Rethinking Tenure, Part V: Broadening the Scope

Can’t We Cool Off?

Like the child of parents who are committing divorce, I just wish people would stop fighting, talking past each other, and having knee-jerk reactions.

Not that I want people to agree or get along, but it sometimes feel that debates and disagreements focus too much on some specific problems (or on some specific positions and even on some specific people) instead of looking at things in as broad a way as possible. Sure, the issues involved may be “serious” and “important.” But it’s too easy to get caught up in those issues and think that any form of thinking has two sides or that these issues are all that matters. As Michel Rivard sings: «Une toute personnelle fin du monde» (“A Very Personal End of the World”).

What else is there?

Even in the divorce case, it’s not “think of the kids.” And, despite what some teachers say, “higher” education clearly isn’t about “kids.” So, as I talk about universities, it’s not about a specific group of people. It’s about the whole picture, the whole set of alternatives. Not limiting your options to what is being presented, as in the proverbial nine-point “box.”

Call me a holist (it’s allowed in my field), but I can’t help thinking about broader ways to approach things.

Questions about Tenure

More specifically…

How can we think about tenure in a broader way? What are the implications of the tenure system? Can other systems provide something similar to what the tenure system provides? Aren’t there shifts in what’s needed from tenure? Is there more than one alternative option to the tenure system? Aren’t there broader changes related to tenure? What are the constituencies involved when we talk about the tenure system? Is it just something happening between administrators and professors?  In business, the questions about stakeholders are used to open up discussions. So, who are the stakeholders in the tenure system? Would it be enough to add non-tenure employees, students, and “society” or “governments” to administrators and professors? Isn’t the tenure system involved in a much broader set of issues, which include not only tuition fees and costs for textbooks but social expectations in terms of post-secondary education and even the meaning of life outside the Ivory Tower?

A Bit of Context

The trigger for this new post in an already-overextended series and the reason for my long preamble is a post by blogging dean “Dean Dad” (DD) meant as a response to a proposal by the New Faculty Majority (NFM), “The National Coalition for Adjunct and Contingent Equity.”

Confessions of a Community College Dean: A Response to The New Faculty Majority.

“Program for Change: 2010-2030” | A Discussion Covened by NFM.

Avoiding the Debate?

Despite my blogging from this starting point, I would actually prefer not to enter the latent or actual debate between “higher ed” administrators and contract-based faculty members. Previous posts in this series, especially the first one, contain enough about my opinions about the specific situation of non-tenured faculty. And I specifically don’t want to wedge myself between NFM and DD. I haven’t read the full NFM proposal and my reaction to DD’s post isn’t about specific “points of contention.” Personally, I would both disagree and agree with several points made on both “sides.” But, in my mind, it’s not about agreement or disagreement. And it’s not about me.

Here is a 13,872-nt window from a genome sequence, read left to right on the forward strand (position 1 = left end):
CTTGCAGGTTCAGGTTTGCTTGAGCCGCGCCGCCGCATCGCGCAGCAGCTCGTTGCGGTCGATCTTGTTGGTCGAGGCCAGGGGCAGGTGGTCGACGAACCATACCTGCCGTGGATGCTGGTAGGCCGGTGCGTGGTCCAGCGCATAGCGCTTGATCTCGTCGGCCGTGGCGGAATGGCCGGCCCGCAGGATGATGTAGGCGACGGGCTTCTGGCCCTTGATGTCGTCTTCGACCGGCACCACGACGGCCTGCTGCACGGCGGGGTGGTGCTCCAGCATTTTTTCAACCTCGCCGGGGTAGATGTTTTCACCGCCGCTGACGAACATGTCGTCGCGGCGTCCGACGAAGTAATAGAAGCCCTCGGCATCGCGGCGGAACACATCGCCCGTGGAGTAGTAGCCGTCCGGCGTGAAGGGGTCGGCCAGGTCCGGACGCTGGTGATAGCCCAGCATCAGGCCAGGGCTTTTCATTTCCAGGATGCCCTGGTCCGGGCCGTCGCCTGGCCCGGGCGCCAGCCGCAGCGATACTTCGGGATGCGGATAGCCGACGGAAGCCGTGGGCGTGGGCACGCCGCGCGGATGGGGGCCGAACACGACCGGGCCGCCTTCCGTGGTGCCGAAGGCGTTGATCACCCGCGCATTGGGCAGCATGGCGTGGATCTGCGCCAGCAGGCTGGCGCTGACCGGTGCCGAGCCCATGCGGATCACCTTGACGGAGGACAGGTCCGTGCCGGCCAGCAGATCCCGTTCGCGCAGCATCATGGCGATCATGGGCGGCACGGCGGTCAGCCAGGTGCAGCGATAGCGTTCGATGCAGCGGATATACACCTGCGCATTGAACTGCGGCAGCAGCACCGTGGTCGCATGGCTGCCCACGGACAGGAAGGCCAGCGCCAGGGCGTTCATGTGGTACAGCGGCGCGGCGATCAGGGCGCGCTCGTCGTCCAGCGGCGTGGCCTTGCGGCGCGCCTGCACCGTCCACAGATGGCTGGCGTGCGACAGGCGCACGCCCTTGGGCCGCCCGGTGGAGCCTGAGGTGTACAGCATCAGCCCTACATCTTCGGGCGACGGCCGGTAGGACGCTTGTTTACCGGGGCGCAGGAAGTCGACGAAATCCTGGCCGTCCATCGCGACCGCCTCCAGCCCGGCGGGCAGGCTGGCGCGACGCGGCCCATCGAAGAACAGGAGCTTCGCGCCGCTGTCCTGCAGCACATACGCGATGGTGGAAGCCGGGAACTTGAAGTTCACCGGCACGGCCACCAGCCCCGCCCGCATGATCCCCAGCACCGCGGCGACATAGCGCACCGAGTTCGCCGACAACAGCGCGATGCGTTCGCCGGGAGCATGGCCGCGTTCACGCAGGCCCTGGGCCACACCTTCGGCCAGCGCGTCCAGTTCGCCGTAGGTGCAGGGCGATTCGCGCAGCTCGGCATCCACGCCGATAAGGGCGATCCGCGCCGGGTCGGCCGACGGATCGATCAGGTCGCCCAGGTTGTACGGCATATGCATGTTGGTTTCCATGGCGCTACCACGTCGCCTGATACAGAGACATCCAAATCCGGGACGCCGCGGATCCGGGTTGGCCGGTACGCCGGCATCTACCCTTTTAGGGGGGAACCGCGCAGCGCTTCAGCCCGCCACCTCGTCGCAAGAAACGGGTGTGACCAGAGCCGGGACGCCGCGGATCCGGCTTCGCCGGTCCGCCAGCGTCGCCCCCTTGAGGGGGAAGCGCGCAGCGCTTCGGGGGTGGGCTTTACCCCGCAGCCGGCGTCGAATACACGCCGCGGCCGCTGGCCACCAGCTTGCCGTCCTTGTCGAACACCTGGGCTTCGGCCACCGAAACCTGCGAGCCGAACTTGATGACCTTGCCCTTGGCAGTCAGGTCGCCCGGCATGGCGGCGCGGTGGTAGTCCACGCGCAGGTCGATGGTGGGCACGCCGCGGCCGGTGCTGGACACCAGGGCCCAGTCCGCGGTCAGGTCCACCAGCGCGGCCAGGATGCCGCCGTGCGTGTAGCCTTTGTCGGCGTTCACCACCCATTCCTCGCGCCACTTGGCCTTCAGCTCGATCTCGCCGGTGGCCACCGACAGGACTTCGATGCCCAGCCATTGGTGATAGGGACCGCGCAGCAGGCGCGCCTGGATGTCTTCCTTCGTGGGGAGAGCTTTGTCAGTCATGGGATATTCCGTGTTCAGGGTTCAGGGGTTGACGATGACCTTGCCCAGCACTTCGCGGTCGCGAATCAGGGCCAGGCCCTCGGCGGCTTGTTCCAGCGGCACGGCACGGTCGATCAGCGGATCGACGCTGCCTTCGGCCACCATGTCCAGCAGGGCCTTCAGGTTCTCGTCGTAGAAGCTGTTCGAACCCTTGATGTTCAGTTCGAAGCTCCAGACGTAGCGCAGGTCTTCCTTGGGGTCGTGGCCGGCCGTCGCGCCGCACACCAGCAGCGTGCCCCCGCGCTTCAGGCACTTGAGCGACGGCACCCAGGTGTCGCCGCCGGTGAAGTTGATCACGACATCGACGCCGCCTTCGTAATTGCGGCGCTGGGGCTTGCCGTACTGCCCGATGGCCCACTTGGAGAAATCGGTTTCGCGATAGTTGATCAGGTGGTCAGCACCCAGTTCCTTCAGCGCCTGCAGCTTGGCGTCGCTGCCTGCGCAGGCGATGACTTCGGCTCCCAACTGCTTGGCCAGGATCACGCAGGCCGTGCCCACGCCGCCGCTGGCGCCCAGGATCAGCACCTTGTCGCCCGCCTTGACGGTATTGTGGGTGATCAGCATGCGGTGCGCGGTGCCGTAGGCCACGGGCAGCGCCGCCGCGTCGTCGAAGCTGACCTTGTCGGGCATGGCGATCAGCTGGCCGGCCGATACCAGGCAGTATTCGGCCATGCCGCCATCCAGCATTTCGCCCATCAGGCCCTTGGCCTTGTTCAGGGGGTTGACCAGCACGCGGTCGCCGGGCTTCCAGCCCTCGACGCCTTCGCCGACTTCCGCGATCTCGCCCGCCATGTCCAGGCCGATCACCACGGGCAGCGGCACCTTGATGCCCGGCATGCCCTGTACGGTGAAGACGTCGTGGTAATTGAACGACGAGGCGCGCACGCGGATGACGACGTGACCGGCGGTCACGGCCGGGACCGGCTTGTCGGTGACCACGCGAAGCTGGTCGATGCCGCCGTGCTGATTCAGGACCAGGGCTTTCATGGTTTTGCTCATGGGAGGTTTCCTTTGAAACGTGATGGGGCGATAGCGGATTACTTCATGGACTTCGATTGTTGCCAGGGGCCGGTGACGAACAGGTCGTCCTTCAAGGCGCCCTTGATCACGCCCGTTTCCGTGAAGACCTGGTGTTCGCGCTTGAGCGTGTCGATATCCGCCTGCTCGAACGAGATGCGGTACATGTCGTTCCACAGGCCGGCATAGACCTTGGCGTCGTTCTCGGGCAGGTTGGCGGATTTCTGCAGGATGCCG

In fact, I don’t feel that connected to either side. Though I’m officially working as a part-time faculty member and I certainly empathize and sympathize with my colleagues who are unsatisfied with such a position, I have a hard time seeing this as a “side.”

«C’est la lutte finale!»

At Concordia, I’m represented by a union which has as its specific mission to defend the interest of part-time faculty members.  In fact, my union has scored some significant victories in the recent past and it seems that “my side” is adequately represented. But, by analogy with nationalism and patriotism, I wish I could be a “citizen of the World” instead of belonging to just one society.

I don’t have anything against unions. Not only was I raised in union-friendly Quebec but unions have been a relatively significant part of my own environment. Besides, the underlying point of the previous post in this series was that unions are a very appropriate way to solve labour issues, including what “academic freedom” ends up being, in a number of contexts.

Yet I think that union-mindedness can become a bit too focused, in some specific contexts. In my mind, there’s room for thinking outside of the debates and even conflicts between “union and management” (I’d say «syndicat et patronat», so much has union-speech infiltrated my life). So, to come back to my preamble: who’s involved, here? Is it a back-and-forth between employees and employers? Is it all about working conditions?

“Think about Textbook Publishers!”

Textbook publishers aren’t that directly impacted by issues related to tenure (apart, maybe, from longtime textbook adoption commitments by individual professors they bribdo business with). But they do have a stake in the current university system. Not that they contribute significantly to the operational income for “higher learning” institutions. But textbook publishers are part of “the whole picture.”

Why do I mention them here? Several reasons. One is that discussions about tenure often  revolve around money, including the money spent on faculty salaries and money spent as tuition fees. The cost of textbooks is something many (undergraduate) students may need to put in their budgets. In fact, if one is to follow “the money trail” in some educational systems, an important path in that trail probably leads to publishers. Not that textbook publishing is “where the money is.” But, after teaching courses in which students spent more on textbooks than was spent on my salary, I got to think about that part of the money picture.